Ida B. Wells, who was born enslaved, became a well-educated teacher, journalist and civil rights activist. She and her contemporaries were not treated with the same level of dignity and respect as white women who sometimes did not have the same level of education. Wells chronicled the extreme violence and lawlessness through newspaper articles, pamphlets and speeches. In order to bring a higher level of attention to this domestic terrorism, Wells solicited help from the wealthy Frances Willard who had a huge platform that she could have used to combat the lawlessness taking place. Willard chose not to use that platform, leaving Wells alone in her voice against lynching. The narrow-minded focus Willard placed on temperance, without working in a bigger context that took into consideration the extreme danger that affected Black women in a different way that a white woman’s life ever could be, was coming from a place of privilege. Willard’s silence hurt her reputation as being a forward-thinking socially-conscious person, but it also hurt Wells’s cause.
Chicago Race Riot of 1919 Commemoration Project (January)
The Chicago Race Riot of 1919 Commemoration Project is a very important public art project that would recognize the people who were victims of unbridled injustice. For too long, the torrid history of our country has been erased, undertaught, and underrecognized, which has created a skewed sense of historical reality. The lives lost during the bloodiest incident of racialized violence meant something. They were not simply "collateral damage" in the path of rage, but each person had a name, a family, a job and were part of a community. The victims deserve to be remembered. The more we in the USA teach, learn and recognize all aspects of our true history, the closer we will get to living up to the idea of being an equal and just society for all.
Virginia Ratification of ERA (August)
The Equal Rights Amendment states that the rights guaranteed by the Constitution apply equally to all persons regardless of their sex. I am happy to know Virginians are working diligently to ensure Virginia will be the 38th state to ratify it. Since 1923, when it was first introduced by Alice Paul, our country has stalled for decades in making it part of the law for women to be considered full citizens. This ratification comes two years before the 100th anniversary of the 19th amendment where all women “in theory” gained the right to vote.
In 1913, my great-grandmother, Ida B. Wells, founded the Alpha Suffrage Club -- the first organization of all African American women to form around voting rights. Despite her work, she and the other African American women were asked to march in the back of the 1913 suffrage parade in Washington, DC. My ancestor refused, and inserted herself into the front of the Illinois delegation where she belonged. It was a victory for women to gain the right to vote 98 years ago. However, most Black women – especially in the South – have only enjoyed that right for 45 years. It took decades of struggle to overcome state and local legal barriers that prevented them from casting ballots until the Voting Rights Act of 1965 was signed into law.
Now after five decades of progress it is ironic that in 2018, when the Equal Rights Amendment is on the verge of complete ratification, that there is such an effort by some to revoke and challenge many of the gains and freedoms that women have experienced. As a descendant of a leader who spent her life fighting for justice and equality for both women and African Americans, it is disappointing to see that we are still fighting for some of the dignity and equal protection under the law she fought for.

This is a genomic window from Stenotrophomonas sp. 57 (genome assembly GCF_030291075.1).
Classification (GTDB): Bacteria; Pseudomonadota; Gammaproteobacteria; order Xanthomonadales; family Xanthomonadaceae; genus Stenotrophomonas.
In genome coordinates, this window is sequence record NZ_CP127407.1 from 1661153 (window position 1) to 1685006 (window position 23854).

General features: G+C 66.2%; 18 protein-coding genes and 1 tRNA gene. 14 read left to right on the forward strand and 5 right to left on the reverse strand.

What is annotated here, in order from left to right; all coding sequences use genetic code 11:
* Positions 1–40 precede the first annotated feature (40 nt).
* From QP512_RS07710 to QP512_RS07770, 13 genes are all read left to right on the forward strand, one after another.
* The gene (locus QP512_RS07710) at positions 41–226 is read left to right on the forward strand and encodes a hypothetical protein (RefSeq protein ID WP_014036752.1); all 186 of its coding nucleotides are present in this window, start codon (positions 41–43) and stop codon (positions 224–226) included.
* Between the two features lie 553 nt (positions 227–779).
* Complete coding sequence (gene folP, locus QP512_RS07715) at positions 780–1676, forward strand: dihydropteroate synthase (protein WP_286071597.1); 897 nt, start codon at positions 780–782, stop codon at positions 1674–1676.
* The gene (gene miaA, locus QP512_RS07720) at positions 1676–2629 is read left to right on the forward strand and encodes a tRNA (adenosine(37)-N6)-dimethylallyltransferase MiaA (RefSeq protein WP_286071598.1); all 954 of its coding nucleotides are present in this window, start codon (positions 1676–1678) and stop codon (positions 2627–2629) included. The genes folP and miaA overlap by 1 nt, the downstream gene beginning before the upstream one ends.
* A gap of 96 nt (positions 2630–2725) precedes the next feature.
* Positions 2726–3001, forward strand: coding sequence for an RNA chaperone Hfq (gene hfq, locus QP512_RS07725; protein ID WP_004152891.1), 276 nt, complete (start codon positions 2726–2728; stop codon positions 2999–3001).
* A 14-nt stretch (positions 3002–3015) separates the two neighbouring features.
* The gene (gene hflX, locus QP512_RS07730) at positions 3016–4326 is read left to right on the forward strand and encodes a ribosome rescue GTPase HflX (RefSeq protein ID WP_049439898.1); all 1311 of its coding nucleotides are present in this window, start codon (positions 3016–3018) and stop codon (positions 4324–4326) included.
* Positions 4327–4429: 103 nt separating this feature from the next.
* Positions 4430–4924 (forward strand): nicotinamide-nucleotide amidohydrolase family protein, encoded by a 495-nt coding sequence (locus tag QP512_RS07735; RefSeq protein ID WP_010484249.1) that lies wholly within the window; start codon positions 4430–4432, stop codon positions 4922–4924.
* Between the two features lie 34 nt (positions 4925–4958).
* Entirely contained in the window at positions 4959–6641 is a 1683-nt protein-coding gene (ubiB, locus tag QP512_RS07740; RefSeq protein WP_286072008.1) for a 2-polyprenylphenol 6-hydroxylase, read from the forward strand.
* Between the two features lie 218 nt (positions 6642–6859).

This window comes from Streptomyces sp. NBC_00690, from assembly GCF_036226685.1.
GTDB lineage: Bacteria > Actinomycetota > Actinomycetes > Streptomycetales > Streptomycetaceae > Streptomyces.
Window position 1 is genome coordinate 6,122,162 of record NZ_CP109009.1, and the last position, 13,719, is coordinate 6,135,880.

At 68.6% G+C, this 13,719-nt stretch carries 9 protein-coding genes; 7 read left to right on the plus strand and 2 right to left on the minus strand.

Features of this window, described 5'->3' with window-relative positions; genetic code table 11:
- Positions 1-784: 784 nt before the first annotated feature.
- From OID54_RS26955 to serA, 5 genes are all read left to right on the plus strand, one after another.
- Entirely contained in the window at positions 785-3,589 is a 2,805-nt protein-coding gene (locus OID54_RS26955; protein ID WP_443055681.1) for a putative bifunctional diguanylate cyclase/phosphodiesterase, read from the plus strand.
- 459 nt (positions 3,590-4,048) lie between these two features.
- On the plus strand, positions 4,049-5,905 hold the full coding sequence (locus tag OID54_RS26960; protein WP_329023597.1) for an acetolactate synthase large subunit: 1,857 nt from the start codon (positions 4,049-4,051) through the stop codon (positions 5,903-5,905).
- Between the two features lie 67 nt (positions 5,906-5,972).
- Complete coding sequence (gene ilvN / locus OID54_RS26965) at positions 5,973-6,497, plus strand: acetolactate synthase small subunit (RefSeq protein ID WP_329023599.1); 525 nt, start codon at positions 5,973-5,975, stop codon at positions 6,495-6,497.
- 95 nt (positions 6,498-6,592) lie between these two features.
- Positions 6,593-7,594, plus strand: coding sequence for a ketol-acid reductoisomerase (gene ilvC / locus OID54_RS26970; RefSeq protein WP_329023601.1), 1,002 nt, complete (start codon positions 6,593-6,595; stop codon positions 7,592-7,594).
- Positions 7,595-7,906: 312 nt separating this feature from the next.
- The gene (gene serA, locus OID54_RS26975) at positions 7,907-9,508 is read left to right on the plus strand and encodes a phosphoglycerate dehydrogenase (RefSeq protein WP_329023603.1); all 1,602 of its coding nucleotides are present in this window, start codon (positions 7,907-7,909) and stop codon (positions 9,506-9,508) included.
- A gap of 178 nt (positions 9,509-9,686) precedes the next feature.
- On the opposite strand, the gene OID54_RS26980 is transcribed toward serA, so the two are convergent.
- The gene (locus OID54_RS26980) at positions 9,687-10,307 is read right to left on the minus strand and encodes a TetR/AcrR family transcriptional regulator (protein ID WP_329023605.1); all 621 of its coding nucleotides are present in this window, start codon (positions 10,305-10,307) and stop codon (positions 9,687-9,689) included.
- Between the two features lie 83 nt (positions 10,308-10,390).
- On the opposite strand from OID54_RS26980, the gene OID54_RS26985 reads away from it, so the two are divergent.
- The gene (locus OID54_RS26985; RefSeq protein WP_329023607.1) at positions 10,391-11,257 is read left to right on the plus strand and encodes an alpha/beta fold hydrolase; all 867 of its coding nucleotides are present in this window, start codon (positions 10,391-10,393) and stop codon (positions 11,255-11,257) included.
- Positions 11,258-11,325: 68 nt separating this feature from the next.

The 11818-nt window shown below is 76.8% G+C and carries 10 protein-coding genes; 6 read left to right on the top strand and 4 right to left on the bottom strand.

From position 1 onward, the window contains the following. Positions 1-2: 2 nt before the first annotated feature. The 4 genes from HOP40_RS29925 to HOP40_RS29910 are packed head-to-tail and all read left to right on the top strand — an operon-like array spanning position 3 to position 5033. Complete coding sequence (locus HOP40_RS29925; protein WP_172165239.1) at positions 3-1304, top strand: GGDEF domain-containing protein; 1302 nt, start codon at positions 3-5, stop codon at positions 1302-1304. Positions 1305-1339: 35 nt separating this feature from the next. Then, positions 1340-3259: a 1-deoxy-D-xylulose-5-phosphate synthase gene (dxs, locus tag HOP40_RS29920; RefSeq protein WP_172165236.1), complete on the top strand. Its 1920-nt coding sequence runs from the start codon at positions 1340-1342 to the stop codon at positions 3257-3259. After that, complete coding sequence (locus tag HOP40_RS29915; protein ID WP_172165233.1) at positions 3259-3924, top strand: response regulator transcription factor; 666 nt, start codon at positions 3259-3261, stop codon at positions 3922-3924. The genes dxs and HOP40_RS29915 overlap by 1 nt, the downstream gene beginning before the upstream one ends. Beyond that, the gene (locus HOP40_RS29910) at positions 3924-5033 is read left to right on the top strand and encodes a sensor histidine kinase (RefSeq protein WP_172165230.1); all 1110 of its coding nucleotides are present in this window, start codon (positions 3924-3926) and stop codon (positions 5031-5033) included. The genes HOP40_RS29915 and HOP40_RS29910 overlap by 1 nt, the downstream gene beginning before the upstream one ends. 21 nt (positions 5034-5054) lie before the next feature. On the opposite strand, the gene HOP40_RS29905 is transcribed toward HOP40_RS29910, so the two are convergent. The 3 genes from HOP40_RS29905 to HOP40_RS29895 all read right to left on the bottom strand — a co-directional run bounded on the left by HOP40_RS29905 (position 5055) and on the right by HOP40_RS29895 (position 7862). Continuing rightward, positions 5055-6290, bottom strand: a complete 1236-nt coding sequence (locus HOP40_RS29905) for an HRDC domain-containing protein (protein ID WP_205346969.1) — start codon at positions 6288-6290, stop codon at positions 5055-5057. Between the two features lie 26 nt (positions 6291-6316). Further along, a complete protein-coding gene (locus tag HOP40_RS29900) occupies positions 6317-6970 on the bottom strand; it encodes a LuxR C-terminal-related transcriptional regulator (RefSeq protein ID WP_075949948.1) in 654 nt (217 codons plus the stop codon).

The ratification of the Equal Rights Amendment will be a huge step for all Americans. I am encouraged by Virginia’s efforts and the fight will continue for absolute equality until victory is won for all on every front. Thank you to everyone who is working tirelessly to have this ratification come to fruition. I feel confident that Virginia will make it possible for the rights of all persons regardless of their sex to be guaranteed under the Constitution.
Renaming of Congress Parkway (July)
I am happy and relieved that the city of Chicago has decided to honor my great-grandmother, Ida B. Wells, in a way that is befitting to the contributions she made the city, country and world. During her lifetime, she worked tirelessly for decades to fight for justice and equality for all. As an American-born woman, who lived in Chicago for over three decades, all Chicagoans, as well as visitors should be able to remember who she was, what she did, and celebrate her. I appreciate all who helped to make the re-naming of Congress Parkway into Ida B.Wells Drive. This is a great start to women in general, and African American women in particular, getting their proper recognition and acknowledgment in this country.
Civil War Monument Not Tied to Ida B. Wells Monument (April)
Ida B. Wells was a journalist, a civil rights activist and a suffragist. She also was a wife, mother and elder whose matriarchal influence on my family remains strong and intact. I hope that those who invoke her legacy, image and work do so in a positive manner that is consistent with the spirit of truth, justice and inclusion with which she lived her life. As her great-granddaughter, I would like to see a monument to my ancestor created without it being tied to the destruction or removal of something else.
Author, Educator, Public Historian
Great-granddaughter of Ida B. Wells